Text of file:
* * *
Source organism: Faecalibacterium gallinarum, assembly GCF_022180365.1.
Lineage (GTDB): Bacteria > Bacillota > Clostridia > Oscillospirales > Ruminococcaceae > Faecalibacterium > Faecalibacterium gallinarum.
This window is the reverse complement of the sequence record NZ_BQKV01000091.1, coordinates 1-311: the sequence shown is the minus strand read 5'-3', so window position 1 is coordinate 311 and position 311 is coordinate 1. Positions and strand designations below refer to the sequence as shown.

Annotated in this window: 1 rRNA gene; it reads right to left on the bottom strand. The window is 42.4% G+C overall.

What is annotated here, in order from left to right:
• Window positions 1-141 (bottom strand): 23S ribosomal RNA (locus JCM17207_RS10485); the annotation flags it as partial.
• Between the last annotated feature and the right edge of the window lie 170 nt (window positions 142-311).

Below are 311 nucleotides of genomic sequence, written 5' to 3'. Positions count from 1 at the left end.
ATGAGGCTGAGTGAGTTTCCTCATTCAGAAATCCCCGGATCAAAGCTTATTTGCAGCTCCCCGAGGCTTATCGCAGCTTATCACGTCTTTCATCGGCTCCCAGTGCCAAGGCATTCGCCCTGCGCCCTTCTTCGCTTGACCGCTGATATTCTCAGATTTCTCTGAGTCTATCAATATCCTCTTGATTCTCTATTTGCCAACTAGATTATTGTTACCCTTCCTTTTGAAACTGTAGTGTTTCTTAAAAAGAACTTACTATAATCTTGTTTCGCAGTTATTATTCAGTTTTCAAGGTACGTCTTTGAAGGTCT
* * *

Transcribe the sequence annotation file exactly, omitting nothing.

Source organism: Faecalibacterium gallinarum, assembly GCF_022180365.1.
Lineage (GTDB): Bacteria > Bacillota > Clostridia > Oscillospirales > Ruminococcaceae > Faecalibacterium > Faecalibacterium gallinarum.
This window is the reverse complement of the sequence record NZ_BQKV01000091.1, coordinates 1-311: the sequence shown is the minus strand read 5'-3', so window position 1 is coordinate 311 and position 311 is coordinate 1. Positions and strand designations below refer to the sequence as shown.

Annotated in this window: 1 rRNA gene; it reads right to left on the bottom strand. The window is 42.4% G+C overall.

What is annotated here, in order from left to right:
• Window positions 1-141 (bottom strand): 23S ribosomal RNA (locus JCM17207_RS10485); the annotation flags it as partial.
• Between the last annotated feature and the right edge of the window lie 170 nt (window positions 142-311).

Below are 311 nucleotides of genomic sequence, written 5' to 3'. Positions count from 1 at the left end.
ATGAGGCTGAGTGAGTTTCCTCATTCAGAAATCCCCGGATCAAAGCTTATTTGCAGCTCCCCGAGGCTTATCGCAGCTTATCACGTCTTTCATCGGCTCCCAGTGCCAAGGCATTCGCCCTGCGCCCTTCTTCGCTTGACCGCTGATATTCTCAGATTTCTCTGAGTCTATCAATATCCTCTTGATTCTCTATTTGCCAACTAGATTATTGTTACCCTTCCTTTTGAAACTGTAGTGTTTCTTAAAAAGAACTTACTATAATCTTGTTTCGCAGTTATTATTCAGTTTTCAAGGTACGTCTTTGAAGGTCT